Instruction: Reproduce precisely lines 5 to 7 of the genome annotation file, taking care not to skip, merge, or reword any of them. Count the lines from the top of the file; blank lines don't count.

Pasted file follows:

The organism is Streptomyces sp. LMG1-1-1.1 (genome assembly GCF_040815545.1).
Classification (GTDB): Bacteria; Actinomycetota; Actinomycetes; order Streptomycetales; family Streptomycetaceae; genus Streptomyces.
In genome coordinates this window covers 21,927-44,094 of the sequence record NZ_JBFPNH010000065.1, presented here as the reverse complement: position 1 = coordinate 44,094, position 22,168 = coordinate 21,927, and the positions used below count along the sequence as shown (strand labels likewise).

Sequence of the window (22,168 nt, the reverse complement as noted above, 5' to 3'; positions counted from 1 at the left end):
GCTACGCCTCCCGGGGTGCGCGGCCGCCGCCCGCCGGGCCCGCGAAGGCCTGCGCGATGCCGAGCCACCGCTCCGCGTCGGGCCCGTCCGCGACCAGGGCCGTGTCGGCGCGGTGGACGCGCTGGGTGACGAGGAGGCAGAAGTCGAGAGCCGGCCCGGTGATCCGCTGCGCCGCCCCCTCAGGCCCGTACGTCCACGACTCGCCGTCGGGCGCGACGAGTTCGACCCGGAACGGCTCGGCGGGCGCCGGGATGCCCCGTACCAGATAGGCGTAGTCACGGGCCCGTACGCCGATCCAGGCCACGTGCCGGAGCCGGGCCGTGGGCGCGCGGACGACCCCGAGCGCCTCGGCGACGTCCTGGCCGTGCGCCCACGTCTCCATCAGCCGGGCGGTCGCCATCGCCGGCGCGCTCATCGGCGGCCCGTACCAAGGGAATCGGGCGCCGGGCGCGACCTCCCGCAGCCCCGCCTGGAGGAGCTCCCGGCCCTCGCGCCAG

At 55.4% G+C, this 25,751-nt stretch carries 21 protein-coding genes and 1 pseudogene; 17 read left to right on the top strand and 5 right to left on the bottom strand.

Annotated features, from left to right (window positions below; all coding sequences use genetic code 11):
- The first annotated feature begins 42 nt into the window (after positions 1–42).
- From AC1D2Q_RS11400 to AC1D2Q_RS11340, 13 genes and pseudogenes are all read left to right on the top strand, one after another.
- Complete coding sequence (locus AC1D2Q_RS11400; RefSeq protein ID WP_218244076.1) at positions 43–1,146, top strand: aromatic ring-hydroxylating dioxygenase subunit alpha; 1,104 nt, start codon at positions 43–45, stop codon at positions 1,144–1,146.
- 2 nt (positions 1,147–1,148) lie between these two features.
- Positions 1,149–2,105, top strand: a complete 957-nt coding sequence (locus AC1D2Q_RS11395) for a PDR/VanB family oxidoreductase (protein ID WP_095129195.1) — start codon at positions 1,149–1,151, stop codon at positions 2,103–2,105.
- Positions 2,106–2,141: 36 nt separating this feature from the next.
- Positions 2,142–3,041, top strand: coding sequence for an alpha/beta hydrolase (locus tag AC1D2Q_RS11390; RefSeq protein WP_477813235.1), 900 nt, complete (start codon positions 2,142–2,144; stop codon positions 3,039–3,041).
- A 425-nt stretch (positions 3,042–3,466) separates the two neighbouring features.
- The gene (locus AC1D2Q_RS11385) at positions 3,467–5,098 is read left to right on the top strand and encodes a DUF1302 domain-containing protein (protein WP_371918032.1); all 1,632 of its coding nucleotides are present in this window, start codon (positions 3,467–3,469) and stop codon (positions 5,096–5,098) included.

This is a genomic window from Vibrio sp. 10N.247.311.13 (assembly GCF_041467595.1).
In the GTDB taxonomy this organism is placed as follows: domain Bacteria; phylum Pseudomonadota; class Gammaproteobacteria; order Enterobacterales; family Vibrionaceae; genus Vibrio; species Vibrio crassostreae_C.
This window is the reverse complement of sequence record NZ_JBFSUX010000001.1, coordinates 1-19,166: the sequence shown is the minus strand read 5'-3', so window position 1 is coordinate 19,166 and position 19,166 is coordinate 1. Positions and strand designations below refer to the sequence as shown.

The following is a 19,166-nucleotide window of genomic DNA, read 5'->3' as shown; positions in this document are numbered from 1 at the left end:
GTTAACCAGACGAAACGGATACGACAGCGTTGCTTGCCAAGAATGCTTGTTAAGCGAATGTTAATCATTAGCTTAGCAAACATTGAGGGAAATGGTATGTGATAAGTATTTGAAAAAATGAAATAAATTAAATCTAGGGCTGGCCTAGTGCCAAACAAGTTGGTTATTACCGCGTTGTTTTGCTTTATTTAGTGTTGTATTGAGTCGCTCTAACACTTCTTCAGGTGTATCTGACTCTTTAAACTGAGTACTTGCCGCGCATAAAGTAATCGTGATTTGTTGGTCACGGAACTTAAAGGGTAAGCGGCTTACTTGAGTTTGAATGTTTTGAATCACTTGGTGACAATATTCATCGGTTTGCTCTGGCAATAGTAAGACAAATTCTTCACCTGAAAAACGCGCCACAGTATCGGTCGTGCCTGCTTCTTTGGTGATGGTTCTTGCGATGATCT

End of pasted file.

GCTACGCCTCCCGGGGTGCGCGGCCGCCGCCCGCCGGGCCCGCGAAGGCCTGCGCGATGCCGAGCCACCGCTCCGCGTCGGGCCCGTCCGCGACCAGGGCCGTGTCGGCGCGGTGGACGCGCTGGGTGACGAGGAGGCAGAAGTCGAGAGCCGGCCCGGTGATCCGCTGCGCCGCCCCCTCAGGCCCGTACGTCCACGACTCGCCGTCGGGCGCGACGAGTTCGACCCGGAACGGCTCGGCGGGCGCCGGGATGCCCCGTACCAGATAGGCGTAGTCACGGGCCCGTACGCCGATCCAGGCCACGTGCCGGAGCCGGGCCGTGGGCGCGCGGACGACCCCGAGCGCCTCGGCGACGTCCTGGCCGTGCGCCCACGTCTCCATCAGCCGGGCGGTCGCCATCGCCGGCGCGCTCATCGGCGGCCCGTACCAAGGGAATCGGGCGCCGGGCGCGACCTCCCGCAGCCCCGCCTGGAGGAGCTCCCGGCCCTCGCGCCAG

At 55.4% G+C, this 25,751-nt stretch carries 21 protein-coding genes and 1 pseudogene; 17 read left to right on the top strand and 5 right to left on the bottom strand.

Annotated features, from left to right (window positions below; all coding sequences use genetic code 11):